When my husband asked me what I want for Christmas, I told him I wanted a happy light to keep SAD at bay. Either it didn’t register, or he forgot what I said, but he gave me a really, really good fabric scissors instead, which I promptly named Off Limits. With such a good scissors, I decided I need to add to my fabric stash. The girls were given a whole bunch of beautiful scraps out of my sister’s fabric stash. We’ve been having a blast sewing play-all-day dresses and doll dresses and 9 patches and even funny stuffed animals. Rita has now expanded her family of dolls to five. Whenever she wants another child, she makes one and when she wants it to have curly hair, she pulls the yarn out of the inside of the skein where it’s tightly wound. All of them get tenderly dressed and cared for in her spot under the basement steps where she keeps house for lack of being able to use her squatter huts outside.

I gave myself a present and got 4 years of my blog printed in book form, complete with the pictures in the posts. It came in the mail today with a disappointingly thin paper-back cover, but for the children it’s like reading a diary of their childhood. So far no one has objected that these stories are on the web. Granted, it’s from when they were all quite little and they are amused by the stories, as if they are not the main characters in a family circus.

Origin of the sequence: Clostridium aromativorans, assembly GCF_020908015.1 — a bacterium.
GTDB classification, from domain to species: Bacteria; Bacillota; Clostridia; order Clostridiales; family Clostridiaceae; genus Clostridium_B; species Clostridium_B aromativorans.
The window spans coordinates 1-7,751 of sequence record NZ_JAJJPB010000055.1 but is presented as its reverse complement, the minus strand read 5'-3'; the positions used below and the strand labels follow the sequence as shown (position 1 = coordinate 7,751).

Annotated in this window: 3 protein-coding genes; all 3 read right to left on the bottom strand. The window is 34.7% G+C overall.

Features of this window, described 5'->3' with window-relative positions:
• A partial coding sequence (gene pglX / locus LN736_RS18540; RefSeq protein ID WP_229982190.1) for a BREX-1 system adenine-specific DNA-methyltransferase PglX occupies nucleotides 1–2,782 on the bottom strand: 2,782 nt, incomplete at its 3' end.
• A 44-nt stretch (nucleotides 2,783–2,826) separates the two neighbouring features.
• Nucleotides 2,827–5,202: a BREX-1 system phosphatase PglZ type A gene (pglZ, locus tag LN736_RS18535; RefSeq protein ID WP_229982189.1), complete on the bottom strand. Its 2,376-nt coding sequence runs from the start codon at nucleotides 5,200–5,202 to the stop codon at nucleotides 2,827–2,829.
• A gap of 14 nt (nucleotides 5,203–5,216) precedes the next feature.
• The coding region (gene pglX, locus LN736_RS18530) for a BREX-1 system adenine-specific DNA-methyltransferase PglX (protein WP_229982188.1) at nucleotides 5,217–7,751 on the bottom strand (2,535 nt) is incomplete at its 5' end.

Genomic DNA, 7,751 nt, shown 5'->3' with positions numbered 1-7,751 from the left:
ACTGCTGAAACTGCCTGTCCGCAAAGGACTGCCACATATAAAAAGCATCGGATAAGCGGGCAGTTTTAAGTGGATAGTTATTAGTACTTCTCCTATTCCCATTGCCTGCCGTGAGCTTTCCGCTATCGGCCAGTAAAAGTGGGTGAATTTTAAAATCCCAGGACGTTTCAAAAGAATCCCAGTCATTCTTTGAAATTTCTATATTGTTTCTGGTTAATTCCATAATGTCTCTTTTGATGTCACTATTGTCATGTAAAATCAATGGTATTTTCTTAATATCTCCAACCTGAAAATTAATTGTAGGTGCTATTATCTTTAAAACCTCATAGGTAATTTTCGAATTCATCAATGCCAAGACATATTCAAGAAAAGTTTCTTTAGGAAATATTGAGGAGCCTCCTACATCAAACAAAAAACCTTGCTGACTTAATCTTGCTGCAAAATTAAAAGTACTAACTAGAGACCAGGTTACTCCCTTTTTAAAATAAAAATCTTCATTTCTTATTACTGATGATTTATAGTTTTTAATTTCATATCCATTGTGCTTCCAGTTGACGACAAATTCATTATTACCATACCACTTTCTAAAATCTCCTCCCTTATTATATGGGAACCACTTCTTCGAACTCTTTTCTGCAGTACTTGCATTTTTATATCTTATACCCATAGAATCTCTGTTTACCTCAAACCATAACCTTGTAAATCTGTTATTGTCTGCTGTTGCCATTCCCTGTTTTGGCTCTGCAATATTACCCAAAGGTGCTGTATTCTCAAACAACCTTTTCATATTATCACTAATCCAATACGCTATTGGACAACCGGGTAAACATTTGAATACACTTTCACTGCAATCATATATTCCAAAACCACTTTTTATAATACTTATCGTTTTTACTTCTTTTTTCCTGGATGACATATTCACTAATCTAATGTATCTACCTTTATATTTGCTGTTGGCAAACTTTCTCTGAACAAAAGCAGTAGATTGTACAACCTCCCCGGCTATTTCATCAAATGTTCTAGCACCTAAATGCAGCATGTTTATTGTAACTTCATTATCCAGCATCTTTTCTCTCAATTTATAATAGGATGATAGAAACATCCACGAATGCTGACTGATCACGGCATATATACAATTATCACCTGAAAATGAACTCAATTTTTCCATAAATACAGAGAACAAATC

These days are very different. When the arguments simply don’t get settled without a Google search, (is there such a thing as military grade putricant for stink bombs?) I wonder how my mom did it when we were teens and tweens. She probably said, “Look it up in the encyclopedia,” or maybe she just said, “Nobody may talk anymore.” I do think we learn a lot of things by hashing them through with our siblings as we’re growing up, but my word, it can be exhausting for the mother. What was it they said in Cheaper by the Dozen? “Not of general interest…” Of course I only have one vote, but I have the authority to make it a heavily-weighted vote if I’m simply not interested in a continued discussion as to whether that was a red-shouldered or a red-tailed hawk soaring out of sight. (Also… no, son, we won’t be investing in putricant anytime soon.)